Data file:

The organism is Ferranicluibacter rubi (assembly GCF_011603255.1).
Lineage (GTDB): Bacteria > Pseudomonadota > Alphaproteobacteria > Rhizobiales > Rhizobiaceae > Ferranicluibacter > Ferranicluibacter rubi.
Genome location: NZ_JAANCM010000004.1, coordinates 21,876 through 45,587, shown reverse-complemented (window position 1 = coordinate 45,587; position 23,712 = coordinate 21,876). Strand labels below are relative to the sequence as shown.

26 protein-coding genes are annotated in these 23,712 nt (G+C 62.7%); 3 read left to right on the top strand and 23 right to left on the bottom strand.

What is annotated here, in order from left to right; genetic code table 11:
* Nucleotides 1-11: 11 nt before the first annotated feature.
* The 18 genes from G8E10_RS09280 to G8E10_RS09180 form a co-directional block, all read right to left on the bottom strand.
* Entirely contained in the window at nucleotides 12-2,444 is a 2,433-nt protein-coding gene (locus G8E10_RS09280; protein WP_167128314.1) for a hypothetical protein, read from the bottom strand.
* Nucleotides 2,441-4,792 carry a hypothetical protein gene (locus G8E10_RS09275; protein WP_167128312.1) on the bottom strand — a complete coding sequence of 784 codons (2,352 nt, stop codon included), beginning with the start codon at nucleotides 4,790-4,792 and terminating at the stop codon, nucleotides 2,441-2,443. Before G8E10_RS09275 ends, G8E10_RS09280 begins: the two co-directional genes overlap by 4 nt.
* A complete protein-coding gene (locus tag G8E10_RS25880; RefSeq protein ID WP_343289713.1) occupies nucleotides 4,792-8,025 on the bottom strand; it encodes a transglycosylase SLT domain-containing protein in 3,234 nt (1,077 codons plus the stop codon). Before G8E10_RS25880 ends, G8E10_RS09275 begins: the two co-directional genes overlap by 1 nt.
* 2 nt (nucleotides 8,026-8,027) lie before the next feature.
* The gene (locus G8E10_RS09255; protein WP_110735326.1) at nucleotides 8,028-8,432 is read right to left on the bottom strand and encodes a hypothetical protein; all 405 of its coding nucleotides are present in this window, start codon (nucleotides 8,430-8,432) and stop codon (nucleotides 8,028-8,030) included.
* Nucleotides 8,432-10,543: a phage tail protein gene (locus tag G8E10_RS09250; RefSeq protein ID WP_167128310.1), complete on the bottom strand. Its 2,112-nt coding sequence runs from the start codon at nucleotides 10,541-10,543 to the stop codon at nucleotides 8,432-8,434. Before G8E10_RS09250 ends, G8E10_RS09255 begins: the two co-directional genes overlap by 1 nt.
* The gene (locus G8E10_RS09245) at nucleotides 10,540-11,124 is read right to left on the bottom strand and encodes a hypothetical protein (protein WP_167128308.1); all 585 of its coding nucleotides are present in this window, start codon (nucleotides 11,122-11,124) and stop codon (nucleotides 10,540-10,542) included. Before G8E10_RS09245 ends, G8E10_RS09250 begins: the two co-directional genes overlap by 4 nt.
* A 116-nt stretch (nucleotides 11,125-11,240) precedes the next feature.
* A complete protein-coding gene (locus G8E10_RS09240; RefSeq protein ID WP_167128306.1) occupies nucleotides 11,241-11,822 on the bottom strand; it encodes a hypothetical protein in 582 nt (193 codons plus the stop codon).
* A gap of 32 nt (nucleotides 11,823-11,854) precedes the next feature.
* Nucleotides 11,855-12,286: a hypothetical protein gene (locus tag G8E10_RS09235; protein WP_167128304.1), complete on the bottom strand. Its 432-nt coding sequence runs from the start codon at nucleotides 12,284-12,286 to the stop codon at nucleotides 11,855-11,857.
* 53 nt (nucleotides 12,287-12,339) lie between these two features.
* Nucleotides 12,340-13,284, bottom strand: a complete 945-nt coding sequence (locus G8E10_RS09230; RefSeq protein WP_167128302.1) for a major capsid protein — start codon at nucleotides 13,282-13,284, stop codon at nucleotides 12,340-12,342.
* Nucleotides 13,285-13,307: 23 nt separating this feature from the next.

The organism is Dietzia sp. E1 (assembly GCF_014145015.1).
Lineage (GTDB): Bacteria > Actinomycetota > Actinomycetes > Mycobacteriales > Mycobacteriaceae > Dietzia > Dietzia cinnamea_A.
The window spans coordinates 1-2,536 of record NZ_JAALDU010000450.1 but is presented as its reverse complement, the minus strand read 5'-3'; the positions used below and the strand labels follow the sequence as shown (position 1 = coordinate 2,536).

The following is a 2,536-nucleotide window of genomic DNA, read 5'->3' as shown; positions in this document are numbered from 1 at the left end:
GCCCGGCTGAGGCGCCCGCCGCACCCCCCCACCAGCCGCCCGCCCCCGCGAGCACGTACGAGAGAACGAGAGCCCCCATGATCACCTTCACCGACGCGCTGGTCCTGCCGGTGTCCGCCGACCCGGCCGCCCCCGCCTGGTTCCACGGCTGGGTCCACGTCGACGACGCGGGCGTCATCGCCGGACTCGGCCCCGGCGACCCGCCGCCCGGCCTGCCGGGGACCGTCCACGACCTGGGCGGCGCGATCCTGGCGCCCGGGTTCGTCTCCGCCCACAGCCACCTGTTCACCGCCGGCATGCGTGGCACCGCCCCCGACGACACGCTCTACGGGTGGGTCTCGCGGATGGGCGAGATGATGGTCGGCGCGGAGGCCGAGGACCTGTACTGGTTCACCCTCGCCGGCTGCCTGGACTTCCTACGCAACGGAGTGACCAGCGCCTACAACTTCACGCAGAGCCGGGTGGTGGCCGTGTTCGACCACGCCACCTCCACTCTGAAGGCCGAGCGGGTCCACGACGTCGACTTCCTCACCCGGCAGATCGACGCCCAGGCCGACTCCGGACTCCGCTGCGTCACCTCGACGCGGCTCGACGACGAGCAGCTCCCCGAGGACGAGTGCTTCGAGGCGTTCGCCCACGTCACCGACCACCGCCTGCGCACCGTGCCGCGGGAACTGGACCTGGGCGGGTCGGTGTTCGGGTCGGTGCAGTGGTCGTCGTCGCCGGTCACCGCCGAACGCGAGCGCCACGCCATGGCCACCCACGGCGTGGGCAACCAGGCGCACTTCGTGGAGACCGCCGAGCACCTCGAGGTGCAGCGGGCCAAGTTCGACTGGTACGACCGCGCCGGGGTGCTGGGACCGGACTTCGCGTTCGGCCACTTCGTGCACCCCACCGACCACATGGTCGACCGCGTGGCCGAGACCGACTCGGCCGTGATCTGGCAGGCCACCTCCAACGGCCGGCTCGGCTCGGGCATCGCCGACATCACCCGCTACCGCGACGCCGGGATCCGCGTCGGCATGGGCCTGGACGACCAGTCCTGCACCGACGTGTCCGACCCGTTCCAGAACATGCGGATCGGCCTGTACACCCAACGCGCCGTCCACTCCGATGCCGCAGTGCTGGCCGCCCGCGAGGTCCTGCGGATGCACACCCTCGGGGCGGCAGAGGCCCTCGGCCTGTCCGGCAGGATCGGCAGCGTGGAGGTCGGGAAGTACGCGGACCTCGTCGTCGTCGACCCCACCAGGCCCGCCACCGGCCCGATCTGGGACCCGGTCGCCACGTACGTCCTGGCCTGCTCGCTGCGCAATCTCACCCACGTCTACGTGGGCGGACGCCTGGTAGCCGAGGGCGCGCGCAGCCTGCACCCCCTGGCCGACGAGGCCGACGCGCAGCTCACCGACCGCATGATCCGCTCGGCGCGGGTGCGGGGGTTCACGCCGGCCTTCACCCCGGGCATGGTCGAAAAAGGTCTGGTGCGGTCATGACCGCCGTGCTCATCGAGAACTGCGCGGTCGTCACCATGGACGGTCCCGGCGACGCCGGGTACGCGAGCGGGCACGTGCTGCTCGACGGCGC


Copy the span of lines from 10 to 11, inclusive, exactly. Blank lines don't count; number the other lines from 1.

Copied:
* A complete protein-coding gene (locus tag G8E10_RS25880; RefSeq protein ID WP_343289713.1) occupies nucleotides 4,792-8,025 on the bottom strand; it encodes a transglycosylase SLT domain-containing protein in 3,234 nt (1,077 codons plus the stop codon). Before G8E10_RS25880 ends, G8E10_RS09275 begins: the two co-directional genes overlap by 1 nt.
* 2 nt (nucleotides 8,026-8,027) lie before the next feature.